News from the world of music, entertainment, communications, and technology.
Did you know that Ikea, the giant furniture chain, is Swedish? To reinforce the point for those who might have forgotten, Ikea is hosting karaoke to tie in with the new movie of Mamma Mia.
Mamma Mia might be a Hollywood movie with a title in Italian, but the music is Swedish. It’s a story written around a set of songs that come from the legendary Swedish band Abba. Ikea customers who participate in the karaoke will be singing Abba songs from the movie. And they’ll win tickets to a private screening of the movie.
The Ikea Mamma Mia karaoke promotion ends July 12, a week before the July 18 movie opening. Check your local Ikea store calendar to find out when you can take the karaoke microphone and sing Abba songs.
Ikea USA: http://www.ikea.com/us/en/.
Verizon this morning cut its ties to one of the oldest parts of the Internet. It’s part of a move by three of the largest U.S. internet service providers (ISPs) to cut their bandwidth costs by dropping Usenet from their Internet offerings.
The move, though a long time in coming, was precipitated by the New York State Attorney General’s office, which did a six-month data mining operation and concluded that child pornography was pervasive on the Internet, claiming to find indications of it in nearly 1 in every 300 newsgroups on Usenet.
The attorney general’s conclusions seem unlikely, as no individual Internet user has come forward to verify the presence of child pornography in any newsgroup. On the other hand, perhaps the lack of complaints is to be expected, as an individual user who files a child pornography complaint risks being prosecuted merely for discovering such material.
Not wanting to be bothered with the details of the problem, Verizon removed most newsgroups from its Usenet servers, keeping one eighth of them that encompass a small fraction of Usenet activity. The groups that remain are generally those that date back to the 1980s.
Sprint is cutting back a little less than Verizon, but is still removing more than half of newsgroups.
Time Warner Cable is shutting off Usenet entirely.
Traditionally, each Usenet host decides individually what newsgroups to carry.
The claim of child pornography, even when none is present, became a favorite tactic of censors during the Reagan administration, and so many are seeing the recent moves as an attempt to shut down legitimate communications on the Internet. Yet even if that is the attorney general’s intentions, others say, the ISPs’ moves are intended merely to cut costs.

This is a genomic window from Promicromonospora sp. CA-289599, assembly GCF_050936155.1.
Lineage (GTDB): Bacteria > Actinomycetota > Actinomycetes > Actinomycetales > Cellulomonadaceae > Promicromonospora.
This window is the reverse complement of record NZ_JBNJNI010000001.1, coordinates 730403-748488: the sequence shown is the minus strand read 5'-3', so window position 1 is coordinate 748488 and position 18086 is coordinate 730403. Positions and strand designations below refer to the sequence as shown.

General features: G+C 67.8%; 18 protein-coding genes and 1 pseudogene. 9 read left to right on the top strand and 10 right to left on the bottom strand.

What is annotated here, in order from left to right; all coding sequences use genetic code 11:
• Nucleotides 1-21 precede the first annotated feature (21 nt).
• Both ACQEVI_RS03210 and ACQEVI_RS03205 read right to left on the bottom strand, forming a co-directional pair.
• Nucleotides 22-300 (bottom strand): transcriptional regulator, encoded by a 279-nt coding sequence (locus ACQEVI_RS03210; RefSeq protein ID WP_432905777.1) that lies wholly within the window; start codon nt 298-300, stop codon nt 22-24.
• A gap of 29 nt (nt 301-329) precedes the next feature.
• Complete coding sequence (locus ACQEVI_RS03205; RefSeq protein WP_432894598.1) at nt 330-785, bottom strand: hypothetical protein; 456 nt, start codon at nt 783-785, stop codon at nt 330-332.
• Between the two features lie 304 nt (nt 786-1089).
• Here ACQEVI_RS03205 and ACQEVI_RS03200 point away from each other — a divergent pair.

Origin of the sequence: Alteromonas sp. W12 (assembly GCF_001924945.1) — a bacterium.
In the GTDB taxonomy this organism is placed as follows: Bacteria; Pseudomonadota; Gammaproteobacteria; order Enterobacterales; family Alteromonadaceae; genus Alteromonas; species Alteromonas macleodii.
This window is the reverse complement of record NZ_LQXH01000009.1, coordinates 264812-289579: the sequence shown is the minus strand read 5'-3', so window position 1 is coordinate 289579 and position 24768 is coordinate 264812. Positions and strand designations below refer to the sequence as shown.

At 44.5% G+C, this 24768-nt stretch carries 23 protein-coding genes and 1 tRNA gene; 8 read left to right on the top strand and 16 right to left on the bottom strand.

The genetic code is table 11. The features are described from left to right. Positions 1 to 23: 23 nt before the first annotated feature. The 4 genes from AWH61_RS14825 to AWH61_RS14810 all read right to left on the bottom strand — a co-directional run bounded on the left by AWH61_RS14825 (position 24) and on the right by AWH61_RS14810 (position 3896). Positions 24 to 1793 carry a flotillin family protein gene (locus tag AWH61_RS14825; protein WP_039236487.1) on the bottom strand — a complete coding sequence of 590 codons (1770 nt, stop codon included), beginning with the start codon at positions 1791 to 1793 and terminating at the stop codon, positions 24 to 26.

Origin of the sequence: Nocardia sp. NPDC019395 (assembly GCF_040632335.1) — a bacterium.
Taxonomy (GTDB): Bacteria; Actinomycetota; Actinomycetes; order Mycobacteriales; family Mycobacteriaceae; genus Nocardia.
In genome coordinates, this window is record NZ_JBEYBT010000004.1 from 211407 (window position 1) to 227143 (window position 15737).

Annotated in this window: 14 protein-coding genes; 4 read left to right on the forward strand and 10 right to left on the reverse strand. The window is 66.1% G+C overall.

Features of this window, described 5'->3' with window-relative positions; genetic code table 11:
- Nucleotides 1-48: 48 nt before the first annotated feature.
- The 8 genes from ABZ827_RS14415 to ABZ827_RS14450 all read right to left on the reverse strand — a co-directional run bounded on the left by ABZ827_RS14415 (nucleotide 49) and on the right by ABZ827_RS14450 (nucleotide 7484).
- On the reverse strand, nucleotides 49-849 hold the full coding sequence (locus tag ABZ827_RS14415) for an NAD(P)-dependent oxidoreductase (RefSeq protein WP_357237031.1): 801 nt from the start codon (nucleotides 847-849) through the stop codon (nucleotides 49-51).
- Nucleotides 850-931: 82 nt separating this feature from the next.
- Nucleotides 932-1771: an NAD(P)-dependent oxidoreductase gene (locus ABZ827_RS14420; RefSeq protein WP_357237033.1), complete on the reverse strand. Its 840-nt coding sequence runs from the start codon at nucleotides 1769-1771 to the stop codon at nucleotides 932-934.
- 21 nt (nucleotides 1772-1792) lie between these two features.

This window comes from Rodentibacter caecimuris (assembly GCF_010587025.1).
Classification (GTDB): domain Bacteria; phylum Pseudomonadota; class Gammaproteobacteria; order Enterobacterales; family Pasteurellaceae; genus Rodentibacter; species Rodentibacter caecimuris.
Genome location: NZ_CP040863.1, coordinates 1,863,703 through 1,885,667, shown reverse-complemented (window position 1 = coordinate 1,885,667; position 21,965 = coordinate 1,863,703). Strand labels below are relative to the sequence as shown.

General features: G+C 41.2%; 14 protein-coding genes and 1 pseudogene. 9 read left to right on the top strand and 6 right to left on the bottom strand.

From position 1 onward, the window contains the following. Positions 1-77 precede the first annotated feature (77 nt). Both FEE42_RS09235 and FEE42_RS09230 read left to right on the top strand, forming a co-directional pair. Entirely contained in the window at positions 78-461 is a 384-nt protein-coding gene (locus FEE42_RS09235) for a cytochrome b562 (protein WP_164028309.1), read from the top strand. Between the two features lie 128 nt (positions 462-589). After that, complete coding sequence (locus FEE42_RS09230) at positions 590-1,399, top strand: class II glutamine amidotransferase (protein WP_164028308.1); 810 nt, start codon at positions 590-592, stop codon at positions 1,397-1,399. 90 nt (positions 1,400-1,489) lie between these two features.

California governor Arnold Schwarzenegger last week encouraged ISPs in that state to take similar actions, suggesting in a letter to ISPs that the First Amendment does not protect Usenet, and hinting at legal action against ISPs that continue to host newsgroups.
Mozilla released version 3.0 of its industry-leading Firefox browser yesterday with the hope of setting a world record for the most downloads in 24 hours.
In 24 hours, 8.3 million users downloaded Firefox 3.0 from the Mozilla servers. Mozilla submitted the results to Guinness and is hoping to have a world record certified.
Firefox has been downloaded around 600 million times since its initial launch, so the Firefox 3.0 launch was a month’s worth of downloads in one day. Mozilla’s servers were not entirely prepared for the initial rush.
The U.S. launch was delayed by over an hour and there were numerous glitches in the first three hours of downloads as over 200 users per second attempted to download the program. But soon enough, the demand fell below 150 downloads per second and everything went smoothly from there on out. Users with high-speed connections reported completing the download in about 30 seconds.
Despite the serial number, the new Chicago album is not really new.
Chicago XXXII, also known as “Stone Of Sisyphus,” was recorded 15 years ago. The album’s biting, experimental, horn-oriented sound cost the band their major-label record deal, as Warner Bros. had been hoping for an album of pop electric piano ballads.
The album is out today on Rhino Records.
Sparks played their 20 albums to date as 20 concerts at Islington Carling Academy, a popular nightclub in London, from Sparks/Halfnelson three weeks ago to Hello Young Lovers last night.
The “Sparks 21X21” series culminates across town at the Shepherd’s Bush Empire with a show debuting the songs of the new album Exotic Creatures of the Deep.
The United Kingdom’s favorite classic rock radio station will not have to shut down.
Planet Rock was endangered by financial troubles at its parent company and had been set to shut down March 31 if a buyer could not be found. That deadline was extended several times in order to put together the deal that has Malcolm Bluemel and a consortium of radio fans, which includes some noted rock musicians, buying the station.
The deal took place June 4, with “no break in transmission or changes in programming,” according to a statement on the radio stations’s web site.
Planet Rock: http://www.planetrock.co.uk.
Tori Amos is relaunching her career as an independent artist after splitting with Epic Records.